Saturday, December 28, 2013

A&E Supports Duck Dynasty

I am always amazed that the "we want freedom" gay supporting folks are so quick to bash people who believe differently than them.  Thankfully the other ~50% of the population stood up for Phil's right to voice his beliefs.

I mean as he said, it isn't his job to judge.  God will make the final call if being Gay is a sin or not.  For the Gay folks sake, I hope God is Gay friendly...
USA Today A&E Calls Off "Duck Dynasty" Suspension
GQ What the Duck?

Thoughts?

30 comments:

Anonymous said...

Phil's got a right to express his belief's and A and E has a right not to provide a forum in which he can express them. A and E's actions both in suspending the guy and lifting the suspension seem more motivated by business concerns than any political agenda they might have.

In general, I oppose boycotting people for their political or social views. But I also understand that people who want to boycott also have a right to do that. People who espouse unpopular views need to understand that such views might make them unpopular.

--Hiram

John said...

I don't know if you read the article, but it seems A&E controls the content of the show so his views are not heard on the show.

I was being critical of those that thought to boycott, not A&E in this case.

jerrye92002 said...

Learned long ago that the threat of a boycott is usually far better than the real thing. A few loud ideologues can gain action from a few weak-kneed managers a lot better than they can get action from millions of people making their economic decisions based on personal economic priorities rather than ideology.

Of course, managers can do stupid stuff and lose customers for any reason, but they may not notice the few people who WILL make a decision based on an ideology, and those that do are usually lost in the ebb and flow of normal competition. I suspect A&E realized that their #1 show could easily go to some other network, and that they weren't about to make a principled stand and lose that much economically. Principle is great when it's cheap. When half the world says you are on the wrong side of principle, you might want to temper your stance.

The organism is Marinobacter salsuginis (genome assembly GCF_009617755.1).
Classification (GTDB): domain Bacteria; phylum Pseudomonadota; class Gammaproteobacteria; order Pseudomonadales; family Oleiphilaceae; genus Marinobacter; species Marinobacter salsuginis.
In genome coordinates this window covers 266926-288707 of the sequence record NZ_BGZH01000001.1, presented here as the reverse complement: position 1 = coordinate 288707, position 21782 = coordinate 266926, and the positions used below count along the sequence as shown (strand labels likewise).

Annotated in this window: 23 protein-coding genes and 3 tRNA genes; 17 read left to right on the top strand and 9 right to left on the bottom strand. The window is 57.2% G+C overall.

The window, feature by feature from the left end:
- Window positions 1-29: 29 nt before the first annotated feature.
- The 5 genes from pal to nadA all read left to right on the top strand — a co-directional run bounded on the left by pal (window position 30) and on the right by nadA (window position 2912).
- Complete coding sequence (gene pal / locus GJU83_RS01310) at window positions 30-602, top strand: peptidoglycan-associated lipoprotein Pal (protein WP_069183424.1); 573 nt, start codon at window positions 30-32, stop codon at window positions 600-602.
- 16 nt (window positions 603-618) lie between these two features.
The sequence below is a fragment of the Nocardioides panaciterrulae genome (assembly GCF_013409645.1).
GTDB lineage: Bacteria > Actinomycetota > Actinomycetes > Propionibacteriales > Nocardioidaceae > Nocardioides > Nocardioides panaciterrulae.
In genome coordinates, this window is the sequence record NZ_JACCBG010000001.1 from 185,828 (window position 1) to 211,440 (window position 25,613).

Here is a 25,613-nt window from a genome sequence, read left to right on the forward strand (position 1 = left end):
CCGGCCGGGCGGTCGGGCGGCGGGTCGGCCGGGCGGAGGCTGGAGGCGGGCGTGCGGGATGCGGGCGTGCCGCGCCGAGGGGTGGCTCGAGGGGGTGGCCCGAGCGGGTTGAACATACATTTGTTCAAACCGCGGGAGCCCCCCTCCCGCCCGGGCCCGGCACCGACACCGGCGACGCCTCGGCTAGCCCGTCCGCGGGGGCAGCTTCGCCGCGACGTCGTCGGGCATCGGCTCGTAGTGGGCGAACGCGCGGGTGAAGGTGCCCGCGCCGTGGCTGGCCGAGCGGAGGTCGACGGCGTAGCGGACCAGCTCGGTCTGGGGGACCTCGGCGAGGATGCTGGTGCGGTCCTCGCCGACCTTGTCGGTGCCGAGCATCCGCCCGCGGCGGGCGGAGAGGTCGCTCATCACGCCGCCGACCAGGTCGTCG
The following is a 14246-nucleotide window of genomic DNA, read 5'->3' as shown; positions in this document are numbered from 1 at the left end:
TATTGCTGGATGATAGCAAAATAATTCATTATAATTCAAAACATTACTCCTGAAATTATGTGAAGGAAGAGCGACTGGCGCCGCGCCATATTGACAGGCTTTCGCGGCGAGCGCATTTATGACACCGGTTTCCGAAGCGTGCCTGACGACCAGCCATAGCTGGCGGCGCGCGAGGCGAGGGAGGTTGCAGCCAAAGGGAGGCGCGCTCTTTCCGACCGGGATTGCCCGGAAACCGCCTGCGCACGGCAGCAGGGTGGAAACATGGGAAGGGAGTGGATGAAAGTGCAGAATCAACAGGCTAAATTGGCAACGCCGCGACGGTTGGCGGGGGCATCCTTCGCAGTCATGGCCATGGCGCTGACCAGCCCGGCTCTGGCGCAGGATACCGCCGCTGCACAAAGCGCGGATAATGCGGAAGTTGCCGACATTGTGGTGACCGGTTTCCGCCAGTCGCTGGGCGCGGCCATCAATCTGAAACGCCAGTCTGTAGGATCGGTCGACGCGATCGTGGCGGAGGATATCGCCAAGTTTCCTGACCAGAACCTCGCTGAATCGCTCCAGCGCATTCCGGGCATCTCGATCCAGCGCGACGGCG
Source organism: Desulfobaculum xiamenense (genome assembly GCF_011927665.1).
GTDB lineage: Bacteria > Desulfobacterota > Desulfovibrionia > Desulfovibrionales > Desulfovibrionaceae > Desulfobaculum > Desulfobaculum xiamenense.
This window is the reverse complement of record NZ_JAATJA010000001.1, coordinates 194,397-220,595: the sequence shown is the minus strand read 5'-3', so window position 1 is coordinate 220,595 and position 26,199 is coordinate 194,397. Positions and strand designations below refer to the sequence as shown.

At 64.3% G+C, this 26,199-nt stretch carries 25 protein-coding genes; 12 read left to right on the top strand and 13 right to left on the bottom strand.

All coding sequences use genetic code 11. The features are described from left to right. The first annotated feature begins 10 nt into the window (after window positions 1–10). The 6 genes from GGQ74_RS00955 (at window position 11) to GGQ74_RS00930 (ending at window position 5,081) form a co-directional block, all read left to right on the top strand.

Anonymous said...

I have generally found that businesses are wary of political controversy. This can be a problem for them because they often want to support certain political causes. The solution is to do it through third parties where their support is less visible, and when it comes to light, more deniable.

It seems to me that A and E was very proactive here. They didn't wait for the outrage. And there position is understandable. As was stated they control the content of the show, and here they got on of the stars acting outside their control, quite possibly in violation of their contract, and certainly to the detriment of their image. Phil put A and E in a tough spot. And he forgot who is employers were. Not that the opportunity ever comes up, but if GQ ever interviewed me, I would make a point of avoiding racist and homophobic comments because, among many other reasons, I know my employer wouldn't like it.



--Hiram


Sean said...

Seem to me that if you're going to back Phil Robertson, then you need to back Martin Bashir and Alec Baldwin, too.

John said...

Please be more specific.

And did they state religious or personal views?

Sean said...

I don't understand why that distinction is important. First Amendment rights to free speech are independent of religion.

BTW, Robertson said plenty of objectionable things in the interview that weren't Biblically based, either. His Jim Crow comments, for instance.

Laurie said...

Of the three I would have only fired Alec Baldwin (if I were in charge)

Alec Baldwin, As Is His Wont, Casually Uses Another Gay Slur